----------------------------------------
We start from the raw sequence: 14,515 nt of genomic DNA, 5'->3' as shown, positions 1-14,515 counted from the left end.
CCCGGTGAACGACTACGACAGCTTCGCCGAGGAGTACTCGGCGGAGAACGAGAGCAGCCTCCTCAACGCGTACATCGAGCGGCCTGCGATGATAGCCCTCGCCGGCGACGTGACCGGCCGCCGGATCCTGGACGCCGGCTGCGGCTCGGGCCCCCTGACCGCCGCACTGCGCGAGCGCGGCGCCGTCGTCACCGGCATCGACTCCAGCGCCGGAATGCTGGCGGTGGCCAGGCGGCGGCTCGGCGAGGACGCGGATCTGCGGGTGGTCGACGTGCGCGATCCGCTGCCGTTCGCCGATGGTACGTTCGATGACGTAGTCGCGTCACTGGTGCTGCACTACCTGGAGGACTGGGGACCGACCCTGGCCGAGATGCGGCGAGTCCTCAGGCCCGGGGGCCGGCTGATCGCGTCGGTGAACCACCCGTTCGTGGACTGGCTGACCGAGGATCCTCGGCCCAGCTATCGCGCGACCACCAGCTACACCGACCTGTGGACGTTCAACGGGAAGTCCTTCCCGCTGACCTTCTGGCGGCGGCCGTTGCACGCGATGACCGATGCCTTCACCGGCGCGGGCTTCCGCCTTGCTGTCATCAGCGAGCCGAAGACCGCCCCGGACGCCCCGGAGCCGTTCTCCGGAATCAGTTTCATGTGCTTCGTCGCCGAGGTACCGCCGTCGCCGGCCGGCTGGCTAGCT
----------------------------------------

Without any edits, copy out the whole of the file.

We start from the raw sequence: 14,515 nt of genomic DNA, 5'->3' as shown, positions 1-14,515 counted from the left end.
CCCGGTGAACGACTACGACAGCTTCGCCGAGGAGTACTCGGCGGAGAACGAGAGCAGCCTCCTCAACGCGTACATCGAGCGGCCTGCGATGATAGCCCTCGCCGGCGACGTGACCGGCCGCCGGATCCTGGACGCCGGCTGCGGCTCGGGCCCCCTGACCGCCGCACTGCGCGAGCGCGGCGCCGTCGTCACCGGCATCGACTCCAGCGCCGGAATGCTGGCGGTGGCCAGGCGGCGGCTCGGCGAGGACGCGGATCTGCGGGTGGTCGACGTGCGCGATCCGCTGCCGTTCGCCGATGGTACGTTCGATGACGTAGTCGCGTCACTGGTGCTGCACTACCTGGAGGACTGGGGACCGACCCTGGCCGAGATGCGGCGAGTCCTCAGGCCCGGGGGCCGGCTGATCGCGTCGGTGAACCACCCGTTCGTGGACTGGCTGACCGAGGATCCTCGGCCCAGCTATCGCGCGACCACCAGCTACACCGACCTGTGGACGTTCAACGGGAAGTCCTTCCCGCTGACCTTCTGGCGGCGGCCGTTGCACGCGATGACCGATGCCTTCACCGGCGCGGGCTTCCGCCTTGCTGTCATCAGCGAGCCGAAGACCGCCCCGGACGCCCCGGAGCCGTTCTCCGGAATCAGTTTCATGTGCTTCGTCGCCGAGGTACCGCCGTCGCCGGCCGGCTGGCTAGCT